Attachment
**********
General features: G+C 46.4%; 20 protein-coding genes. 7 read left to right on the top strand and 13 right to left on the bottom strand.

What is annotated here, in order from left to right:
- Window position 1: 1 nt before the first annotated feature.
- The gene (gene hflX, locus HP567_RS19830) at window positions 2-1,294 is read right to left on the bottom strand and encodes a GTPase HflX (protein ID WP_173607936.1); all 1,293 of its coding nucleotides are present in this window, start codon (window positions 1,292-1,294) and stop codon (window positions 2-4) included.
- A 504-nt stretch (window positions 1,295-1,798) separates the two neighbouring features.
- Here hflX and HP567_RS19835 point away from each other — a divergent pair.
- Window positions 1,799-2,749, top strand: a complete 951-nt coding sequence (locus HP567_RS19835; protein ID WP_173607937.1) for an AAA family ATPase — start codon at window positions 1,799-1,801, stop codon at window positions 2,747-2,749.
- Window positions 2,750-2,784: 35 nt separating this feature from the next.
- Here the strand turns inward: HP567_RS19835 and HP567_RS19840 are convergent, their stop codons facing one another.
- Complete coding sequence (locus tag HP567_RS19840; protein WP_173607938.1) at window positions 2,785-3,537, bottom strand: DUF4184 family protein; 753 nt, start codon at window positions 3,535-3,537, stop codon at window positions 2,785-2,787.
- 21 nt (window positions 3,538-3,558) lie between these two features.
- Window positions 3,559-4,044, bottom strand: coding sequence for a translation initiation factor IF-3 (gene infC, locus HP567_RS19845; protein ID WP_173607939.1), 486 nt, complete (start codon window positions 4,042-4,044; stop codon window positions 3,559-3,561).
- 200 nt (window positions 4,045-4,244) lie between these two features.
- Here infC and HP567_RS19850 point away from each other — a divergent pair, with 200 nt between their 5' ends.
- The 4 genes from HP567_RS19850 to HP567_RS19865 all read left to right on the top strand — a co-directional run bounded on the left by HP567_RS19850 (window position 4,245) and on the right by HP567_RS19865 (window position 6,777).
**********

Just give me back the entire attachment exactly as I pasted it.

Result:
General features: G+C 46.4%; 20 protein-coding genes. 7 read left to right on the top strand and 13 right to left on the bottom strand.

What is annotated here, in order from left to right:
- Window position 1: 1 nt before the first annotated feature.
- The gene (gene hflX, locus HP567_RS19830) at window positions 2-1,294 is read right to left on the bottom strand and encodes a GTPase HflX (protein ID WP_173607936.1); all 1,293 of its coding nucleotides are present in this window, start codon (window positions 1,292-1,294) and stop codon (window positions 2-4) included.
- A 504-nt stretch (window positions 1,295-1,798) separates the two neighbouring features.
- Here hflX and HP567_RS19835 point away from each other — a divergent pair.
- Window positions 1,799-2,749, top strand: a complete 951-nt coding sequence (locus HP567_RS19835; protein ID WP_173607937.1) for an AAA family ATPase — start codon at window positions 1,799-1,801, stop codon at window positions 2,747-2,749.
- Window positions 2,750-2,784: 35 nt separating this feature from the next.
- Here the strand turns inward: HP567_RS19835 and HP567_RS19840 are convergent, their stop codons facing one another.
- Complete coding sequence (locus tag HP567_RS19840; protein WP_173607938.1) at window positions 2,785-3,537, bottom strand: DUF4184 family protein; 753 nt, start codon at window positions 3,535-3,537, stop codon at window positions 2,785-2,787.
- 21 nt (window positions 3,538-3,558) lie between these two features.
- Window positions 3,559-4,044, bottom strand: coding sequence for a translation initiation factor IF-3 (gene infC, locus HP567_RS19845; protein ID WP_173607939.1), 486 nt, complete (start codon window positions 4,042-4,044; stop codon window positions 3,559-3,561).
- 200 nt (window positions 4,045-4,244) lie between these two features.
- Here infC and HP567_RS19850 point away from each other — a divergent pair, with 200 nt between their 5' ends.
- The 4 genes from HP567_RS19850 to HP567_RS19865 all read left to right on the top strand — a co-directional run bounded on the left by HP567_RS19850 (window position 4,245) and on the right by HP567_RS19865 (window position 6,777).